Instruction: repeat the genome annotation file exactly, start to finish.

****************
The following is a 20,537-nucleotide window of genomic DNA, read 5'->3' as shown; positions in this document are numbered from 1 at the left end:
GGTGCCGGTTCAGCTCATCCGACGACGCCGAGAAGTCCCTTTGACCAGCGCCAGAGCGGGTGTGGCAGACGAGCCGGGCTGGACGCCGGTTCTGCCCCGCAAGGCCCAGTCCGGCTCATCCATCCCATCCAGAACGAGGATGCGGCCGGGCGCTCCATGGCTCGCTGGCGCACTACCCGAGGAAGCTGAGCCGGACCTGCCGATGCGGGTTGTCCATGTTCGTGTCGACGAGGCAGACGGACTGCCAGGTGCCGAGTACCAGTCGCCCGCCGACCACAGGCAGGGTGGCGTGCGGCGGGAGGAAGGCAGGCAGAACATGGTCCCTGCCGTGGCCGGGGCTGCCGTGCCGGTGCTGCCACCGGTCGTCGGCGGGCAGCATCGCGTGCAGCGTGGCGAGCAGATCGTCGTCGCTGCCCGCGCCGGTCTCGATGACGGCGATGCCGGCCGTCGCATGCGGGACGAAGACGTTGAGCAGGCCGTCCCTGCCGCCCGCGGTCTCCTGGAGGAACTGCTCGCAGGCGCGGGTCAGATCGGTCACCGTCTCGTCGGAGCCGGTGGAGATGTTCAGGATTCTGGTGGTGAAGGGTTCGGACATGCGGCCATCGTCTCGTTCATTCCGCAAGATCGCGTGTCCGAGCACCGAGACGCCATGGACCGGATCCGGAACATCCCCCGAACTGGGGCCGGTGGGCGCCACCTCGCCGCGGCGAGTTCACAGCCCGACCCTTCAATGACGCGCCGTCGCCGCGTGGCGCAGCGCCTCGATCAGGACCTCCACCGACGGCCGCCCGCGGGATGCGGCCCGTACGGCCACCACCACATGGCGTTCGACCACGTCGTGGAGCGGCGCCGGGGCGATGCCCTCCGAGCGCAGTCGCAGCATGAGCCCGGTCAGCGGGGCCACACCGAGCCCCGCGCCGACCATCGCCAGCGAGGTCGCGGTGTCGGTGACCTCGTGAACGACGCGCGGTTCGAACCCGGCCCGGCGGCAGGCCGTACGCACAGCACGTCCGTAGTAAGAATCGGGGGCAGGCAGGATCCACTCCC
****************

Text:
The following is a 20,537-nucleotide window of genomic DNA, read 5'->3' as shown; positions in this document are numbered from 1 at the left end:
GGTGCCGGTTCAGCTCATCCGACGACGCCGAGAAGTCCCTTTGACCAGCGCCAGAGCGGGTGTGGCAGACGAGCCGGGCTGGACGCCGGTTCTGCCCCGCAAGGCCCAGTCCGGCTCATCCATCCCATCCAGAACGAGGATGCGGCCGGGCGCTCCATGGCTCGCTGGCGCACTACCCGAGGAAGCTGAGCCGGACCTGCCGATGCGGGTTGTCCATGTTCGTGTCGACGAGGCAGACGGACTGCCAGGTGCCGAGTACCAGTCGCCCGCCGACCACAGGCAGGGTGGCGTGCGGCGGGAGGAAGGCAGGCAGAACATGGTCCCTGCCGTGGCCGGGGCTGCCGTGCCGGTGCTGCCACCGGTCGTCGGCGGGCAGCATCGCGTGCAGCGTGGCGAGCAGATCGTCGTCGCTGCCCGCGCCGGTCTCGATGACGGCGATGCCGGCCGTCGCATGCGGGACGAAGACGTTGAGCAGGCCGTCCCTGCCGCCCGCGGTCTCCTGGAGGAACTGCTCGCAGGCGCGGGTCAGATCGGTCACCGTCTCGTCGGAGCCGGTGGAGATGTTCAGGATTCTGGTGGTGAAGGGTTCGGACATGCGGCCATCGTCTCGTTCATTCCGCAAGATCGCGTGTCCGAGCACCGAGACGCCATGGACCGGATCCGGAACATCCCCCGAACTGGGGCCGGTGGGCGCCACCTCGCCGCGGCGAGTTCACAGCCCGACCCTTCAATGACGCGCCGTCGCCGCGTGGCGCAGCGCCTCGATCAGGACCTCCACCGACGGCCGCCCGCGGGATGCGGCCCGTACGGCCACCACCACATGGCGTTCGACCACGTCGTGGAGCGGCGCCGGGGCGATGCCCTCCGAGCGCAGTCGCAGCATGAGCCCGGTCAGCGGGGCCACACCGAGCCCCGCGCCGACCATCGCCAGCGAGGTCGCGGTGTCGGTGACCTCGTGAACGACGCGCGGTTCGAACCCGGCCCGGCGGCAGGCCGTACGCACAGCACGTCCGTAGTAAGAATCGGGGGCAGGCAGGATCCACTCCC